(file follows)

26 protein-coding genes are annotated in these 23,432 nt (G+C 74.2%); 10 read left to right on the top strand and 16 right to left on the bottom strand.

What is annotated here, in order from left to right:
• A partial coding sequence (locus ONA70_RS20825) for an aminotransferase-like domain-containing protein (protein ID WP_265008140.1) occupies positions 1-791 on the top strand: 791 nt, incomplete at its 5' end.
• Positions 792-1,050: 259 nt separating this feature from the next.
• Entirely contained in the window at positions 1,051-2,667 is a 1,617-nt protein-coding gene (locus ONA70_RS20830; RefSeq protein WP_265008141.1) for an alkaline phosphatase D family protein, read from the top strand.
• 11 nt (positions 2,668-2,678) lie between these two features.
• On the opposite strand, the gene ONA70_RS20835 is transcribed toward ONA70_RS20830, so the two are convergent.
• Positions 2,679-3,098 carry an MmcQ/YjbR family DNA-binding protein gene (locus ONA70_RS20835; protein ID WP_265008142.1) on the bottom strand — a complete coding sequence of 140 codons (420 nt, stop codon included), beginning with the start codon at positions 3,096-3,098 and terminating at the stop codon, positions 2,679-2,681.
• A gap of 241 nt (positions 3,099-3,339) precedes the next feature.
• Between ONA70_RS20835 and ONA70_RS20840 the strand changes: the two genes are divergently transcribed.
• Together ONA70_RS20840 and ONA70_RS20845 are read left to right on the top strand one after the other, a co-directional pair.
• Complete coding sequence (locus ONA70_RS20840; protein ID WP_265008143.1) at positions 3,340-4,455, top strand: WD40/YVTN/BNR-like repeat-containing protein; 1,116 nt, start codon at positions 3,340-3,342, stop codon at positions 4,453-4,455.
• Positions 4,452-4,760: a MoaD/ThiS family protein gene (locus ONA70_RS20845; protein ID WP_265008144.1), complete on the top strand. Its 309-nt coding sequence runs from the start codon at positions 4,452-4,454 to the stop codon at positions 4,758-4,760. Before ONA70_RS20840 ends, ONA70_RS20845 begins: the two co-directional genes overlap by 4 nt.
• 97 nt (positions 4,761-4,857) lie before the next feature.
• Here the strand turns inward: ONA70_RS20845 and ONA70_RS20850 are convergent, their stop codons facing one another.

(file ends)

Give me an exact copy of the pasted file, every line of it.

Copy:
26 protein-coding genes are annotated in these 23,432 nt (G+C 74.2%); 10 read left to right on the top strand and 16 right to left on the bottom strand.

What is annotated here, in order from left to right:
• A partial coding sequence (locus ONA70_RS20825) for an aminotransferase-like domain-containing protein (protein ID WP_265008140.1) occupies positions 1-791 on the top strand: 791 nt, incomplete at its 5' end.
• Positions 792-1,050: 259 nt separating this feature from the next.
• Entirely contained in the window at positions 1,051-2,667 is a 1,617-nt protein-coding gene (locus ONA70_RS20830; RefSeq protein WP_265008141.1) for an alkaline phosphatase D family protein, read from the top strand.
• 11 nt (positions 2,668-2,678) lie between these two features.
• On the opposite strand, the gene ONA70_RS20835 is transcribed toward ONA70_RS20830, so the two are convergent.
• Positions 2,679-3,098 carry an MmcQ/YjbR family DNA-binding protein gene (locus ONA70_RS20835; protein ID WP_265008142.1) on the bottom strand — a complete coding sequence of 140 codons (420 nt, stop codon included), beginning with the start codon at positions 3,096-3,098 and terminating at the stop codon, positions 2,679-2,681.
• A gap of 241 nt (positions 3,099-3,339) precedes the next feature.
• Between ONA70_RS20835 and ONA70_RS20840 the strand changes: the two genes are divergently transcribed.
• Together ONA70_RS20840 and ONA70_RS20845 are read left to right on the top strand one after the other, a co-directional pair.
• Complete coding sequence (locus ONA70_RS20840; protein ID WP_265008143.1) at positions 3,340-4,455, top strand: WD40/YVTN/BNR-like repeat-containing protein; 1,116 nt, start codon at positions 3,340-3,342, stop codon at positions 4,453-4,455.
• Positions 4,452-4,760: a MoaD/ThiS family protein gene (locus ONA70_RS20845; protein ID WP_265008144.1), complete on the top strand. Its 309-nt coding sequence runs from the start codon at positions 4,452-4,454 to the stop codon at positions 4,758-4,760. Before ONA70_RS20840 ends, ONA70_RS20845 begins: the two co-directional genes overlap by 4 nt.
• 97 nt (positions 4,761-4,857) lie before the next feature.
• Here the strand turns inward: ONA70_RS20845 and ONA70_RS20850 are convergent, their stop codons facing one another.